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Mercy, Mercy Me

An interview with End of Life Choices leader Faye Girsh

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Faye Girsh, senior vice president of End of Life Choices (formerly the Hemlock Society), spoke to Pittsburgh medical student members of the Palliative Care Interest Group (which focuses on treating symptoms without trying to prolong life or cure disease), lawyers and others in late September about living with death in America.

 

Why the new name? Isn't it kind of awkward?

It is. Hemlock was a name you didn't forget easily, but it had the connotation of suicide and poison and that's not what we do.

 

How did you get involved in the issue?

Twenty years ago I was on the board of the ACLU of Southern California and I was practicing forensic psychiatry in San Diego and the ACLU got a case of a quadriplegic woman who wanted to die by dehydration. The hospital insisted on feeding her with tubes. I did examine her, and I began to speak out about her case. Many people told me in confidence that they had helped a loved one die. I saw this as an important civil liberties issue.

 

What's your message for today's med student?

There are many choices at the end of life, and they are going to medical school when three countries and one state in the United States permit legal physician-aid in dying. And there are other bills [pending]. So when a patient of theirs asks for aid in dying, I was just giving them some idea of what to say.

 

What can you say in Pennsylvania, where there is no such law?

You might make a referral to our organization. We do furnish information and we have a program, the Caring Friends program, and we could possibly provide counseling to a patient who is considering hastening their death.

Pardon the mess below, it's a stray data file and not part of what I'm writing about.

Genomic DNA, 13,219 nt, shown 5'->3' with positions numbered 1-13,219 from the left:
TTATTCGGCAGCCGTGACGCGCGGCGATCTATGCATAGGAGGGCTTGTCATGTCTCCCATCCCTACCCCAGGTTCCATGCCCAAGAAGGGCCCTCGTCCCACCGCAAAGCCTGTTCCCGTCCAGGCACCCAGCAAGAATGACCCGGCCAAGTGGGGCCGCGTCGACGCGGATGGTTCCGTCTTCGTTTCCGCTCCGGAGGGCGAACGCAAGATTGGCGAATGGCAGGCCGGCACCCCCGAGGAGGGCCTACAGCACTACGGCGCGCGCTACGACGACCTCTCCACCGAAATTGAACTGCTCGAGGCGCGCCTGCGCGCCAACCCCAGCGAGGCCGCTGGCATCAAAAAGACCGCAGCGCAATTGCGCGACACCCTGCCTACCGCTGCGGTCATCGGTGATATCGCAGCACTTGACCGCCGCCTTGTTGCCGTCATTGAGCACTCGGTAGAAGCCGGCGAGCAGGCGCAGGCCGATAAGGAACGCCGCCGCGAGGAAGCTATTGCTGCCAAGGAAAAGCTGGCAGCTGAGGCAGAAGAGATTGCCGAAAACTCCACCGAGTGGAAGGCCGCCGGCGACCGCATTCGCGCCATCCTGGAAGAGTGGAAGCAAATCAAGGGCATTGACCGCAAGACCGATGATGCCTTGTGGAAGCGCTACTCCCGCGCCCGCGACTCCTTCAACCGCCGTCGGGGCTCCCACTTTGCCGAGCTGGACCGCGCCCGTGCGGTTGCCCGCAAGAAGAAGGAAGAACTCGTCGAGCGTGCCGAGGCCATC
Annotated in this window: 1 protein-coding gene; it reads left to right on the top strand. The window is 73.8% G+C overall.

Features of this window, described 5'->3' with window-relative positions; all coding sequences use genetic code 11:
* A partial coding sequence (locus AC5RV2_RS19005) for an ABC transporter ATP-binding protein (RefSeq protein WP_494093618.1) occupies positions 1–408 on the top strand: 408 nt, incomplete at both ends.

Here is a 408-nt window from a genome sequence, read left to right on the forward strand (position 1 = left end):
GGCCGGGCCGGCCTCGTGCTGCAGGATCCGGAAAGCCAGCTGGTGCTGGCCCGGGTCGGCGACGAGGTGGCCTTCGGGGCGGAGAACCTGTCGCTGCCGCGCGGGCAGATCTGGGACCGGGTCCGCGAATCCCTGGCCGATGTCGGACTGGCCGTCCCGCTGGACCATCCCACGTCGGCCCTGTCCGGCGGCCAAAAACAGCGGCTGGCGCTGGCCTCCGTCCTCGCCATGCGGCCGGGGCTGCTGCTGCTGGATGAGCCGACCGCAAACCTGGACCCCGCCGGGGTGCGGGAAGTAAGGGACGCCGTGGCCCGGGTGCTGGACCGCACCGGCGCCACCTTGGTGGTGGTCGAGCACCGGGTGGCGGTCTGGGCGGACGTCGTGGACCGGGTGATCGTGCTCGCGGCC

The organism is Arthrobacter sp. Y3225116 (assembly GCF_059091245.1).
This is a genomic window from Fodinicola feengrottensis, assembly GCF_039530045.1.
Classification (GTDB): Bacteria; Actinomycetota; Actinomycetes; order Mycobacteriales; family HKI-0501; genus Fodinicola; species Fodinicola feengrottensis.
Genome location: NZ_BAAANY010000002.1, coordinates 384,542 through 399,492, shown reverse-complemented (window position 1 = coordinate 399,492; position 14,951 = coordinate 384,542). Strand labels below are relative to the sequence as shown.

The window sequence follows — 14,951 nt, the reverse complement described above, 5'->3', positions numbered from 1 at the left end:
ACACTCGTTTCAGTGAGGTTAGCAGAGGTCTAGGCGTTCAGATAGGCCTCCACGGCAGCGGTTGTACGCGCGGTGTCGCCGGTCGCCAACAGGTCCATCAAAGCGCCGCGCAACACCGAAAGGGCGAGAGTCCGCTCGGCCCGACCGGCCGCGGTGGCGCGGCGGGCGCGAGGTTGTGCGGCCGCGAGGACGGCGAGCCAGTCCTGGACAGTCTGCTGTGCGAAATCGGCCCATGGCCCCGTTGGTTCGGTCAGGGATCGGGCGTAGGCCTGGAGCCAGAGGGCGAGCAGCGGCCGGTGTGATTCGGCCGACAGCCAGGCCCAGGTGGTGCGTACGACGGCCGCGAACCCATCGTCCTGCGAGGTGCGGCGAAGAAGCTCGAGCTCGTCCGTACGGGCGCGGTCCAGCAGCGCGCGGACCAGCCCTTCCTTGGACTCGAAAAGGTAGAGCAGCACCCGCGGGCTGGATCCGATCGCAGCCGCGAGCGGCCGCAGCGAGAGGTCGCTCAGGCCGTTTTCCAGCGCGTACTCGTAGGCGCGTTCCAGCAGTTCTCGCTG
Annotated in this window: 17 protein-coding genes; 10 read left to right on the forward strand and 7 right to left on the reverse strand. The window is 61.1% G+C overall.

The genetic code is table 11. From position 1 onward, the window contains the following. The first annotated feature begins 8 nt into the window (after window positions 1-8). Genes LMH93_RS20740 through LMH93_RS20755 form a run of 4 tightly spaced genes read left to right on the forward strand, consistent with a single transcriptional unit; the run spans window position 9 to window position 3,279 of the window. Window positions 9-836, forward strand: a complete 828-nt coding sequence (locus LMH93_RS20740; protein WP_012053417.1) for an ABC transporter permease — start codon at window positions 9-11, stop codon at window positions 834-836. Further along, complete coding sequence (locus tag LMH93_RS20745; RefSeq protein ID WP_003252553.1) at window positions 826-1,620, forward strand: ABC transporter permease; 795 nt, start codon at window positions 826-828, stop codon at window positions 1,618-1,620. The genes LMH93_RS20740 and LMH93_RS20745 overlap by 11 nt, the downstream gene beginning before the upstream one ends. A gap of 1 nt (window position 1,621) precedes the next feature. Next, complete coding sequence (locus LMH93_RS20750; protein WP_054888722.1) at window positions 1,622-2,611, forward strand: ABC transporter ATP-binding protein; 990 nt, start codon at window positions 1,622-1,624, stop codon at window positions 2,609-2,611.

What would you like to see available for people?

We have been trying to pass a law such as they have in Oregon -- so that if you were terminally ill and wanted to shorten the process of dying you could get help from your physician to do it.

 

Are there particular groups opposing your efforts?

Yes, there certainly are and have been for a long time. Those groups are primarily religious, although the American Medical Association has a position against physician aid in dying -- but a majority of doctors do [support it].

 

How can you know how many people want help ending their lives?

We know because the Netherlands has had the practice for 25 years, although it's been legal only for a year -- 25 years ago a woman helped her mother die and she was given a suspended sentence. In the Netherlands, people can choose between asking the doctor for a prescription or asking the doctor for a lethal injection. The rate of people asking for help in dying has remained steadily at 3 percent for 25 years, legal or not legal. In Oregon less than one-eighth of 1 percent of people who have died have chosen to use that law -- 129 people. It's a very small number.

 

Isn't voluntary death a hard sell?
People don't like to talk about it. But surveys over the last 10 years show the majority of people want the option.

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